At stared at Finn. He was fiddling with his suitcase’s upholstery, which looked similar to that expensive couch Dad had in his apartment. Hopefully, Finn wouldn’t ask about Dad.
He flinched. “Oh, am I supposed to do something?”
Yeah, he was absent-minded. I walked to the stairs, gesturing him over. He followed, stepping across the carpet as if it was rough ground. Strange, his socks were dyed green. “You’re from Oxford, right?” I asked. “The information from the student exchange program wasn’t clear.”
“Father had some trouble making arrangements.” Finn’s shoulder brushed against the stairway.
“So you weren’t able to send any e-mails or letter?”
“I don’t have an e-mail.”
Once at the second floor, I opened the guest bedroom door, the one Finn was going to occupy. “You can put you suitcase in here. You can unpack later, once I show you everything.”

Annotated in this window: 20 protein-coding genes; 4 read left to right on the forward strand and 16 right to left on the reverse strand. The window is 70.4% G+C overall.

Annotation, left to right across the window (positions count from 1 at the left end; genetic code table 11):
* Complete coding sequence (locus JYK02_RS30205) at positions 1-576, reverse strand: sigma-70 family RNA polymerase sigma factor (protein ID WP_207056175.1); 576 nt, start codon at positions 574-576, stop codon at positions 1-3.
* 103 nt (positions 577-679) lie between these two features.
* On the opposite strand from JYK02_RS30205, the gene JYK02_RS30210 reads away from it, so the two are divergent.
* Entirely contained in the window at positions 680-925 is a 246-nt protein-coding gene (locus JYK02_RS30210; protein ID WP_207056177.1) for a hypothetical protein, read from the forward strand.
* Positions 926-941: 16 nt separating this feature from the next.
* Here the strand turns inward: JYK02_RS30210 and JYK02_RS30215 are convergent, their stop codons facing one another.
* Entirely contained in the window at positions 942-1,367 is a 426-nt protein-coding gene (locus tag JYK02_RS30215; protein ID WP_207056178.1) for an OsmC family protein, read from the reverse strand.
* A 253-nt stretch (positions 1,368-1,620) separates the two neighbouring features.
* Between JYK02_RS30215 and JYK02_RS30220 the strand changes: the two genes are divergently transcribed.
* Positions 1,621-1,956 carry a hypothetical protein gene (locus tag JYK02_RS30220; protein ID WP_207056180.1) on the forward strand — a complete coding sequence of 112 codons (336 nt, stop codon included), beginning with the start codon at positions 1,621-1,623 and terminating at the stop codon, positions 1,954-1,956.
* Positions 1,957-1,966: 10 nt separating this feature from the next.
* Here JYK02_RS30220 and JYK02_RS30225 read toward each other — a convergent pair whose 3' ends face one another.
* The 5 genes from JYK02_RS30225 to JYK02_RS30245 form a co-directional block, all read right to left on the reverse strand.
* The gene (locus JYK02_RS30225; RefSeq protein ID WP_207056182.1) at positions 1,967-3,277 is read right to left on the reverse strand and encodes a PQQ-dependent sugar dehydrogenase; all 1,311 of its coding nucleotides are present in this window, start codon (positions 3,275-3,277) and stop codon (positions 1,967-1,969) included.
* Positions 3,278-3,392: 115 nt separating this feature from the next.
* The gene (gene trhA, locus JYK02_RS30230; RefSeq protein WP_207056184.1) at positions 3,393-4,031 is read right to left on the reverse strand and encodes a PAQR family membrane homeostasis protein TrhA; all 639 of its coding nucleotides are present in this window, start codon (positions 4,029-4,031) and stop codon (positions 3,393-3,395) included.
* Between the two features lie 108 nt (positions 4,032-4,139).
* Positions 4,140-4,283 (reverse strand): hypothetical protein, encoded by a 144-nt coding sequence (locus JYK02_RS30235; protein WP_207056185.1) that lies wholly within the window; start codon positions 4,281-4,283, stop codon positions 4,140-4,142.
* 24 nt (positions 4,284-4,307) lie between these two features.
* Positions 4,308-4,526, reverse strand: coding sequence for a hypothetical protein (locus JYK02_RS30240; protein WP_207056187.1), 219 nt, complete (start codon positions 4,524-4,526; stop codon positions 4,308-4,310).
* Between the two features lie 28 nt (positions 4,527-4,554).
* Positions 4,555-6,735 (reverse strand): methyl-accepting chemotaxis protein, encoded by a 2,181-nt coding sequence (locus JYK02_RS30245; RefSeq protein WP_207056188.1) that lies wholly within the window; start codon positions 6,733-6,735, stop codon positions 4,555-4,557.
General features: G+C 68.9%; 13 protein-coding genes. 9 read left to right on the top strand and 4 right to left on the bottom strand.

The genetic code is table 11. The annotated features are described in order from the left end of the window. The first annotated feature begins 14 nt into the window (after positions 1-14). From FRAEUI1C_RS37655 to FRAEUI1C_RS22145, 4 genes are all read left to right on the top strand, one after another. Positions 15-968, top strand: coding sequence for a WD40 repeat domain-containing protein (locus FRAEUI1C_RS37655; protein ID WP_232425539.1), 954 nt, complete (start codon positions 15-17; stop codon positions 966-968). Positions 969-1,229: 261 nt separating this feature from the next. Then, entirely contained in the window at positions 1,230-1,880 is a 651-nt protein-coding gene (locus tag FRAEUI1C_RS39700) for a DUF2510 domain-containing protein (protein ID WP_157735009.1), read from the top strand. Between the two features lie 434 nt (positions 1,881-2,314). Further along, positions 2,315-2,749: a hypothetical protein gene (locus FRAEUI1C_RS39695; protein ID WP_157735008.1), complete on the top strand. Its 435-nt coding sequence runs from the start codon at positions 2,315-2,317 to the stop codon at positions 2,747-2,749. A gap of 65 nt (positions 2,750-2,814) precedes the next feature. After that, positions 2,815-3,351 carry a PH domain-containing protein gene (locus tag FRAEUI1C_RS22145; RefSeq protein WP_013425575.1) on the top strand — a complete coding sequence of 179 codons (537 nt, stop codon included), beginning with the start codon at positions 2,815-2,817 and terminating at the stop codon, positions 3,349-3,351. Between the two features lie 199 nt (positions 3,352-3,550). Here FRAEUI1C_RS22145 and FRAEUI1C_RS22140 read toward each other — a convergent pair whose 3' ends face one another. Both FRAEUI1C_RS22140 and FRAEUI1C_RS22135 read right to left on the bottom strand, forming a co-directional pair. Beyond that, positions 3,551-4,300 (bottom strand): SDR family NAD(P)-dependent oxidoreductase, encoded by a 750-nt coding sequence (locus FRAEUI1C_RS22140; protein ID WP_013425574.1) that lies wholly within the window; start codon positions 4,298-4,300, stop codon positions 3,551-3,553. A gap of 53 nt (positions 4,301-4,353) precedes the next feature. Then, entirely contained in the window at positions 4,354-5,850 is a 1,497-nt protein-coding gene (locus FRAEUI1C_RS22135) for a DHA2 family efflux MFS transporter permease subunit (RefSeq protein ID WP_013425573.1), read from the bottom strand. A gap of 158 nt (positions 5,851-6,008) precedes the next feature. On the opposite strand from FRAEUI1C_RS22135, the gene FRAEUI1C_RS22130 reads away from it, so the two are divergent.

Finn walked in and circled aimlessly around the room. Due to money constraints, there was only a bed, an end desk with an old clock radio, and a desk and chair set recently bought in a garage sale. Finn slid opened the closet door, and gently pushed his suitcase in. He then went to the window and peeked through the curtains.
How long he was going to take?
He opened the bathroom door, peeked in, stepped out, and looked at me with a befuddled look.
“My bedroom is on the other side.” I said. “Be sure to knock every time.” I wasn’t too happy with the arrangement, but I wasn’t my house’s architect. And it wasn’t like anyone used the basement except to store milk gallons.
Finn scuttled out and followed me to the first floor.